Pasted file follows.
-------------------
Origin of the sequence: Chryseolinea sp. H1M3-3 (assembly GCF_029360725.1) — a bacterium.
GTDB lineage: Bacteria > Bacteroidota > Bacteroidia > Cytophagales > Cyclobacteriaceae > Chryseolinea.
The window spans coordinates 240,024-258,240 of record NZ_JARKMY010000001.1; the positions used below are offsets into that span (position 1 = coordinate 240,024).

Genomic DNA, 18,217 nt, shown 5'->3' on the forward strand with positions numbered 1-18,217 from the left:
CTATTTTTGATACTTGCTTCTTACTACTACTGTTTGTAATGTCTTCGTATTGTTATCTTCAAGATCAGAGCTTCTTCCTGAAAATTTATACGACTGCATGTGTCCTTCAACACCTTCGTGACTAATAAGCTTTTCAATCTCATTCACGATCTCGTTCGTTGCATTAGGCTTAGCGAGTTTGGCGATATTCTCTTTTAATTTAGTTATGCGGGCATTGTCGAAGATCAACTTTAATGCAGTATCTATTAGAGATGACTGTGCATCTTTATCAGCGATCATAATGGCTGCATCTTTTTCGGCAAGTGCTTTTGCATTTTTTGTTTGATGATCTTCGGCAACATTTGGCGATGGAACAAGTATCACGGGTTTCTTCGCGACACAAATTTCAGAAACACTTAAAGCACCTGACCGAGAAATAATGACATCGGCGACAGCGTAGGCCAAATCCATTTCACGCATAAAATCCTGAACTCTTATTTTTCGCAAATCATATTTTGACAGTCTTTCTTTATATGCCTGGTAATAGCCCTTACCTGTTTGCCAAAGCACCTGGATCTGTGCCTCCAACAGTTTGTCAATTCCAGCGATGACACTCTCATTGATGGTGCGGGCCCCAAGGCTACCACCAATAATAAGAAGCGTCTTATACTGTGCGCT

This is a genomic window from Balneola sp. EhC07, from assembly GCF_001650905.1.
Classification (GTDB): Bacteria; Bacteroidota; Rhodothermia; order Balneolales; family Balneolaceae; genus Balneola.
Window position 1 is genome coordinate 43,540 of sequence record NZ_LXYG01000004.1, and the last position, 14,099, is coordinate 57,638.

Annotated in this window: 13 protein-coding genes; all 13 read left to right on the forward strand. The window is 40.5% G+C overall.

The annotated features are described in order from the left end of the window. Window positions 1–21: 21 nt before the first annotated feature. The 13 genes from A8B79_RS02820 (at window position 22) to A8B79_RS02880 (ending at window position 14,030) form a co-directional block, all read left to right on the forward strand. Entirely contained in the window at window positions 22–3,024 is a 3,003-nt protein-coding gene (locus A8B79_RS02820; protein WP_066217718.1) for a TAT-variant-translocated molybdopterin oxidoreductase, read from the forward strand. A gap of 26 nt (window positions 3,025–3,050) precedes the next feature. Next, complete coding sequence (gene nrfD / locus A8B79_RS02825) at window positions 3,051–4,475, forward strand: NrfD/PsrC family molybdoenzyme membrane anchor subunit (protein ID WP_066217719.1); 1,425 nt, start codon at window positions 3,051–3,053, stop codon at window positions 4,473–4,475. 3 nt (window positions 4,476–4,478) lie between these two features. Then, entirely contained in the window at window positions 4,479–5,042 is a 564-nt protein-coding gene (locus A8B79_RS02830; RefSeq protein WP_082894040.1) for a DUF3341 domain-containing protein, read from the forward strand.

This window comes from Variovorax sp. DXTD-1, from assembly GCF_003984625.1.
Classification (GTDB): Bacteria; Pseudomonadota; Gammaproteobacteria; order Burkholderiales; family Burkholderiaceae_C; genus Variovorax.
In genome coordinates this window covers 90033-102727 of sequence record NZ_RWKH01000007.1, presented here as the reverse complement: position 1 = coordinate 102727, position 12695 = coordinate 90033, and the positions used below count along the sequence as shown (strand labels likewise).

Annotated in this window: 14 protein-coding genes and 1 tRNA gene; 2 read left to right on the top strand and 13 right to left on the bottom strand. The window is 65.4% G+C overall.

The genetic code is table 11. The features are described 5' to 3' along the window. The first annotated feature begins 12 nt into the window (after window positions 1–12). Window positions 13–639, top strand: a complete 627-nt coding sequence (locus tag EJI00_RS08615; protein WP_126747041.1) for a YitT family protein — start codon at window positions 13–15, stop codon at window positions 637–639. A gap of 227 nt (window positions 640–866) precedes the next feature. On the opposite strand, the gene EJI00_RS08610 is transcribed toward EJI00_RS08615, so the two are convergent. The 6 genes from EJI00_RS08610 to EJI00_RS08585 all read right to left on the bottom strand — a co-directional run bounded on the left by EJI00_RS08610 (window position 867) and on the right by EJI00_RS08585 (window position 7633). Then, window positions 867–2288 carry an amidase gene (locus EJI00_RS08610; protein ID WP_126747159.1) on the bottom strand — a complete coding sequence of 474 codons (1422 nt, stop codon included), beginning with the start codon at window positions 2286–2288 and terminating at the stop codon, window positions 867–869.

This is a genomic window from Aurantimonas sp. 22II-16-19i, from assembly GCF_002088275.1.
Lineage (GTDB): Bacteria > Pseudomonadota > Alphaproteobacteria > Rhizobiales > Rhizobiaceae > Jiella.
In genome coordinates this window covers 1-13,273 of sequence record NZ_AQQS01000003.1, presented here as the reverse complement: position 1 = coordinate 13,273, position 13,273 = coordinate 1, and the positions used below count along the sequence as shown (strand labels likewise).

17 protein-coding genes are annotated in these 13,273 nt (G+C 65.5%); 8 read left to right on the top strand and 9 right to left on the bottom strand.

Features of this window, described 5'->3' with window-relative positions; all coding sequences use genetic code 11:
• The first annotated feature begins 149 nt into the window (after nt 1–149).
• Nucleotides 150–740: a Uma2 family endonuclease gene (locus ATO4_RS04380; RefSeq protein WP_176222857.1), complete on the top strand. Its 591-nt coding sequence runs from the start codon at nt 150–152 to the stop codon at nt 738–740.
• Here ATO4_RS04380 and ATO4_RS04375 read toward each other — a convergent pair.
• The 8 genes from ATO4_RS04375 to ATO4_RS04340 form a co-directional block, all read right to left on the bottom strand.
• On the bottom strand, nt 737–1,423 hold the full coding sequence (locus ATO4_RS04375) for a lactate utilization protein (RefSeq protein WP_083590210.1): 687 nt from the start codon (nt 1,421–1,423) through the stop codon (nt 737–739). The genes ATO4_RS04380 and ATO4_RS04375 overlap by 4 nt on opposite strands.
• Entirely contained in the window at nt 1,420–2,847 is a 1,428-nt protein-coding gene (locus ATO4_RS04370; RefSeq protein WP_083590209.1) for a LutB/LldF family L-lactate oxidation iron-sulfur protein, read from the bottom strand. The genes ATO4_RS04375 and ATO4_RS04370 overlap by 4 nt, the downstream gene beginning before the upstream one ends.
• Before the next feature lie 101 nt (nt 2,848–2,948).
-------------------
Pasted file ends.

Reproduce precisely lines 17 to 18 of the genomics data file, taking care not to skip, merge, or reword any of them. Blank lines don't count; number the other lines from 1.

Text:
Lineage (GTDB): Bacteria > Pseudomonadota > Alphaproteobacteria > Rhizobiales > Rhizobiaceae > Jiella.
In genome coordinates this window covers 1-13,273 of sequence record NZ_AQQS01000003.1, presented here as the reverse complement: position 1 = coordinate 13,273, position 13,273 = coordinate 1, and the positions used below count along the sequence as shown (strand labels likewise).